Afghan peace process; growing suspicions of US intention

Sunday, 02 April 2017 01:44 Written by  Heart of asia Read 334 times

Regional and global consensus is viewed as a sole key to peace and stability in Afghanistan. After almost a decade and a half of fighting, all sides are now seemingly seeking a solution to the Afghan conflict through a political dialogue other than a military action, but there has not been as much progress in this regard as there should have been. Peace overtures have failed so far because of betraying of commitments by one of the sides. One such recent instance was the failure of the Quadrilateral Coordination Group (QCG), an Afghan peace initiative involving Afghanistan, the United States, China and Pakistan. Although QCG paved the way for first ever direct peace talks between Afghan government and the Taliban, it hit a dead end due to Pakistan’s non-fulfilment of commitments and some other issues.


Following the debacle of the quartet Afghan peace process, Russia, as a regional power which considers the deteriorating security especially the expansion of the Islamic State (IS) terrorist group in Afghanistan a threat to its interest, spurred into action and initiated several conferences named consultative meetings on Afghan reconciliation in Moscow.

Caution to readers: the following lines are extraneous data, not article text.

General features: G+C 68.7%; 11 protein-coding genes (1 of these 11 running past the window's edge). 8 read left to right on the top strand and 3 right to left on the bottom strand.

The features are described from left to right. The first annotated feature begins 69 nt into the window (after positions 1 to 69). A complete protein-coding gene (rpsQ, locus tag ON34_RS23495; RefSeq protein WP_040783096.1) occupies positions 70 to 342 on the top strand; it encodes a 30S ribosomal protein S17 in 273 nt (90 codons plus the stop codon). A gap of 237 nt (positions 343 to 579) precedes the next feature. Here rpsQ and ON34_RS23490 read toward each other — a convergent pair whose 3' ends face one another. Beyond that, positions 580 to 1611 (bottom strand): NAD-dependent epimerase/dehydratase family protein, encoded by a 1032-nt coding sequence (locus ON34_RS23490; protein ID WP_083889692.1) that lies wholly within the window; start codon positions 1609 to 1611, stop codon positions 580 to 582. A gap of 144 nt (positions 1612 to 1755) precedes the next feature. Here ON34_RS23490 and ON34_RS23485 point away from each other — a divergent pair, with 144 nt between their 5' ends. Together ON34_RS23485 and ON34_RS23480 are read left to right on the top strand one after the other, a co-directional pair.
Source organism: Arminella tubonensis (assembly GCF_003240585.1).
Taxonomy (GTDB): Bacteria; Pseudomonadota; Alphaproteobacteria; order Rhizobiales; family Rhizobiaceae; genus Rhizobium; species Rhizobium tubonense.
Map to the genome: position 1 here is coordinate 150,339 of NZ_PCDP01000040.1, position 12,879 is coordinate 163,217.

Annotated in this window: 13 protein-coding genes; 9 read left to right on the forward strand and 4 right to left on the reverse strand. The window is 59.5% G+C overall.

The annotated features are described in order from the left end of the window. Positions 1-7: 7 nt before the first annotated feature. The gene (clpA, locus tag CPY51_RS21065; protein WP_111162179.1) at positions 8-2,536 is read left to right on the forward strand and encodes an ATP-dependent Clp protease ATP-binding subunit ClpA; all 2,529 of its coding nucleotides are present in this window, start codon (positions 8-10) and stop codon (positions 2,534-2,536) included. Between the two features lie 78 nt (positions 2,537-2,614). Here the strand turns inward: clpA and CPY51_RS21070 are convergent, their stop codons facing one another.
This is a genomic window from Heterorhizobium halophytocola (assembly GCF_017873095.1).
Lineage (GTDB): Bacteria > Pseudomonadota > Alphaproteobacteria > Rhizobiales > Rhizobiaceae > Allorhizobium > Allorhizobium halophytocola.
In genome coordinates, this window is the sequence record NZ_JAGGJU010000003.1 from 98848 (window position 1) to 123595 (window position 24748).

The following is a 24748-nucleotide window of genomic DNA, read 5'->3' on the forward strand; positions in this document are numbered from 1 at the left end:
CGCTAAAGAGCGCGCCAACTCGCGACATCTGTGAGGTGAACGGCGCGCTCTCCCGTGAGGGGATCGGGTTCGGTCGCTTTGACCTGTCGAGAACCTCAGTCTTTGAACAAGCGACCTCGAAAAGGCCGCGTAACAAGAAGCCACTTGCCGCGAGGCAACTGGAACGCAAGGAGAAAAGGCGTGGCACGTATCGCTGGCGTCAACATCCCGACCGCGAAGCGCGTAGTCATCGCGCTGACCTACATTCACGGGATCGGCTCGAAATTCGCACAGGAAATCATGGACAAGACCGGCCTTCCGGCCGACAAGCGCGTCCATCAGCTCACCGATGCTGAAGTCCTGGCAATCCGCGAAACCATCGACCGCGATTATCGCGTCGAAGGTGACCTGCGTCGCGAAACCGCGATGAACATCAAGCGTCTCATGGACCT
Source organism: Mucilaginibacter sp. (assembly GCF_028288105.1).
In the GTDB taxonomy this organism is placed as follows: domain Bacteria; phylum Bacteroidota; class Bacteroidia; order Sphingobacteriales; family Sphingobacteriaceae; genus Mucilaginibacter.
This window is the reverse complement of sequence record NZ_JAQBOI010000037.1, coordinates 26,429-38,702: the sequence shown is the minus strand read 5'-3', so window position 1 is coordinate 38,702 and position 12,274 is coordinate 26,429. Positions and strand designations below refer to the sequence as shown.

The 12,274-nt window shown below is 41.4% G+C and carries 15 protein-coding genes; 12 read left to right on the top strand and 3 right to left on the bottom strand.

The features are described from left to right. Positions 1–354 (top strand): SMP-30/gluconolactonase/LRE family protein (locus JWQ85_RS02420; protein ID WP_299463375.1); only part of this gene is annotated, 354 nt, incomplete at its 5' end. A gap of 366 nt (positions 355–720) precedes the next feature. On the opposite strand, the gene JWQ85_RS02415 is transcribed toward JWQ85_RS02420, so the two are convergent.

Russia had invited the United States to attend the third conference due to be held this month in Moscow, but Washington has turned down Moscow’s request as per Russian foreign ministry spokesperson. 

Washington’s refusal to be part of the Moscow conference is a proof of its unwillingness to find a political solution to the Afghan conflict. The US actions signal its persistence on military solution, an approach which will definitely protract the war that Afghans no longer can tolerate. Even though American officials publicly say they support peace negotiations between Afghan government and the Taliban, they are giving a priority to military solution in practice, of which a possible troop surge is a good example. 

The US who has thousands of troops in Afghanistan should prove in action that it prefers peace negotiations over military solution. The continuity of US policy as is further strengthens the concerns that the country is pursuing its interests in Afghanistan through war, and the objective of its military presence here is also not to prevent Afghanistan from becoming a safe haven for terrorists, but to contain regional powers and create problems for them.